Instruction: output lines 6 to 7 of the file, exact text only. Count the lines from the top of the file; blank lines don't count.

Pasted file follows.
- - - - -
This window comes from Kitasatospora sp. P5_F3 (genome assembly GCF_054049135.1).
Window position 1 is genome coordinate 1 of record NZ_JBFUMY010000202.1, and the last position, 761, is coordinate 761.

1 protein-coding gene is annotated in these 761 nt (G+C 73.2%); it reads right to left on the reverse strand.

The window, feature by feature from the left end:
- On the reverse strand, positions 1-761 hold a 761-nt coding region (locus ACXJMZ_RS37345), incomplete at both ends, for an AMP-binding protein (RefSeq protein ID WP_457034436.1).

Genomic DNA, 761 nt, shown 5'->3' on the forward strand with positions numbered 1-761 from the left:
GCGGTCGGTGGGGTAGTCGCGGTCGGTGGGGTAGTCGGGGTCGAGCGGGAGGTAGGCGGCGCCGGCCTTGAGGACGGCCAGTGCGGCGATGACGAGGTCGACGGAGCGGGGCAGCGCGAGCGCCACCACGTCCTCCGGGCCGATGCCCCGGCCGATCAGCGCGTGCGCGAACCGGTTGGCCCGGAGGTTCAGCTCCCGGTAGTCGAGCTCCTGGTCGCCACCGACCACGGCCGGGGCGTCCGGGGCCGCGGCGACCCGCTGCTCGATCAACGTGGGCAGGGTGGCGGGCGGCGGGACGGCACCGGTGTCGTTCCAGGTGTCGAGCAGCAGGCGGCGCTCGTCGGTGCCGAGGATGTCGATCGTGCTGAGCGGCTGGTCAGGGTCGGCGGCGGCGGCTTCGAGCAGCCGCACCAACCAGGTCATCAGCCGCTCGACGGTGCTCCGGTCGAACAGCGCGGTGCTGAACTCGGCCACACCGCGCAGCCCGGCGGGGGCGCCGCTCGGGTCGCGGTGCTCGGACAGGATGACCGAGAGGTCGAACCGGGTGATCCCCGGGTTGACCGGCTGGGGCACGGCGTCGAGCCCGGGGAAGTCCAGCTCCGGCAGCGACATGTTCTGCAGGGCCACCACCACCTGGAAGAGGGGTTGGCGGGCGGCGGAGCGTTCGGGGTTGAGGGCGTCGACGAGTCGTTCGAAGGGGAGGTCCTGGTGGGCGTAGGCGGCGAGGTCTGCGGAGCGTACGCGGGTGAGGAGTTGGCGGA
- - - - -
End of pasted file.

Genomic DNA, 761 nt, shown 5'->3' on the forward strand with positions numbered 1-761 from the left:
GCGGTCGGTGGGGTAGTCGCGGTCGGTGGGGTAGTCGGGGTCGAGCGGGAGGTAGGCGGCGCCGGCCTTGAGGACGGCCAGTGCGGCGATGACGAGGTCGACGGAGCGGGGCAGCGCGAGCGCCACCACGTCCTCCGGGCCGATGCCCCGGCCGATCAGCGCGTGCGCGAACCGGTTGGCCCGGAGGTTCAGCTCCCGGTAGTCGAGCTCCTGGTCGCCACCGACCACGGCCGGGGCGTCCGGGGCCGCGGCGACCCGCTGCTCGATCAACGTGGGCAGGGTGGCGGGCGGCGGGACGGCACCGGTGTCGTTCCAGGTGTCGAGCAGCAGGCGGCGCTCGTCGGTGCCGAGGATGTCGATCGTGCTGAGCGGCTGGTCAGGGTCGGCGGCGGCGGCTTCGAGCAGCCGCACCAACCAGGTCATCAGCCGCTCGACGGTGCTCCGGTCGAACAGCGCGGTGCTGAACTCGGCCACACCGCGCAGCCCGGCGGGGGCGCCGCTCGGGTCGCGGTGCTCGGACAGGATGACCGAGAGGTCGAACCGGGTGATCCCCGGGTTGACCGGCTGGGGCACGGCGTCGAGCCCGGGGAAGTCCAGCTCCGGCAGCGACATGTTCTGCAGGGCCACCACCACCTGGAAGAGGGGTTGGCGGGCGGCGGAGCGTTCGGGGTTGAGGGCGTCGACGAGTCGTTCGAAGGGGAGGTCCTGGTGGGCGTAGGCGGCGAGGTCTGCGGAGCGTACGCGGGTGAGGAGTTGGCGGA